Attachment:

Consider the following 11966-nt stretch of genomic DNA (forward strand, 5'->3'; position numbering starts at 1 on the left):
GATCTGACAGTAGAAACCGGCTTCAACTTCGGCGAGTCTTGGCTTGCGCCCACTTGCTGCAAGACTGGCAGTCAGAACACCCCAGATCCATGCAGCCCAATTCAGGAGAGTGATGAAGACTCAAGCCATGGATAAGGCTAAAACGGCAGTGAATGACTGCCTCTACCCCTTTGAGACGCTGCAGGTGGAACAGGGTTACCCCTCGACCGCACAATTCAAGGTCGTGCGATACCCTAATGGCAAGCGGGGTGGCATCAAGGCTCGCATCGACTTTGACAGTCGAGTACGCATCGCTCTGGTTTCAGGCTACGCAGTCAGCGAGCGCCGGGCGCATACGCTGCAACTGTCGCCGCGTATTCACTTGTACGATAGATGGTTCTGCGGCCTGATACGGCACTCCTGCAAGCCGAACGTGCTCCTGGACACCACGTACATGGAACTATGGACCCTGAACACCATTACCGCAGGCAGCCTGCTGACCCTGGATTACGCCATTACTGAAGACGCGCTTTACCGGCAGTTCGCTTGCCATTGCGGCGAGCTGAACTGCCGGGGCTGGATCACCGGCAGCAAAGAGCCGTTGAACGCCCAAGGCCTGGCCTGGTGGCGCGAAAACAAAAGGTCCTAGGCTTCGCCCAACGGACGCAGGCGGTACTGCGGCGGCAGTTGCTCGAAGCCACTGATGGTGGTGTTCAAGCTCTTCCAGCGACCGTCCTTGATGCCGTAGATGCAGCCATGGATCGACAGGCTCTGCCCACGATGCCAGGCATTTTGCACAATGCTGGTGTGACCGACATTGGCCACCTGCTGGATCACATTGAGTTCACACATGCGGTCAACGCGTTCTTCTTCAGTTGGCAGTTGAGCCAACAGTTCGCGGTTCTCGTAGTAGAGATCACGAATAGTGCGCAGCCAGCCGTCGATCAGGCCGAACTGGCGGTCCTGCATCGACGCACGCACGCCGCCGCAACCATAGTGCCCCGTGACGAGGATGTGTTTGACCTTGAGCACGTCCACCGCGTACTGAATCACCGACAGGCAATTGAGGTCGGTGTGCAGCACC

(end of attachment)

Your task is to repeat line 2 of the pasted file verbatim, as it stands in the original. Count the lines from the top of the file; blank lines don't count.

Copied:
GATCTGACAGTAGAAACCGGCTTCAACTTCGGCGAGTCTTGGCTTGCGCCCACTTGCTGCAAGACTGGCAGTCAGAACACCCCAGATCCATGCAGCCCAATTCAGGAGAGTGATGAAGACTCAAGCCATGGATAAGGCTAAAACGGCAGTGAATGACTGCCTCTACCCCTTTGAGACGCTGCAGGTGGAACAGGGTTACCCCTCGACCGCACAATTCAAGGTCGTGCGATACCCTAATGGCAAGCGGGGTGGCATCAAGGCTCGCATCGACTTTGACAGTCGAGTACGCATCGCTCTGGTTTCAGGCTACGCAGTCAGCGAGCGCCGGGCGCATACGCTGCAACTGTCGCCGCGTATTCACTTGTACGATAGATGGTTCTGCGGCCTGATACGGCACTCCTGCAAGCCGAACGTGCTCCTGGACACCACGTACATGGAACTATGGACCCTGAACACCATTACCGCAGGCAGCCTGCTGACCCTGGATTACGCCATTACTGAAGACGCGCTTTACCGGCAGTTCGCTTGCCATTGCGGCGAGCTGAACTGCCGGGGCTGGATCACCGGCAGCAAAGAGCCGTTGAACGCCCAAGGCCTGGCCTGGTGGCGCGAAAACAAAAGGTCCTAGGCTTCGCCCAACGGACGCAGGCGGTACTGCGGCGGCAGTTGCTCGAAGCCACTGATGGTGGTGTTCAAGCTCTTCCAGCGACCGTCCTTGATGCCGTAGATGCAGCCATGGATCGACAGGCTCTGCCCACGATGCCAGGCATTTTGCACAATGCTGGTGTGACCGACATTGGCCACCTGCTGGATCACATTGAGTTCACACATGCGGTCAACGCGTTCTTCTTCAGTTGGCAGTTGAGCCAACAGTTCGCGGTTCTCGTAGTAGAGATCACGAATAGTGCGCAGCCAGCCGTCGATCAGGCCGAACTGGCGGTCCTGCATCGACGCACGCACGCCGCCGCAACCATAGTGCCCCGTGACGAGGATGTGTTTGACCTTGAGCACGTCCACCGCGTACTGAATCACCGACAGGCAATTGAGGTCGGTGTGCAGCACC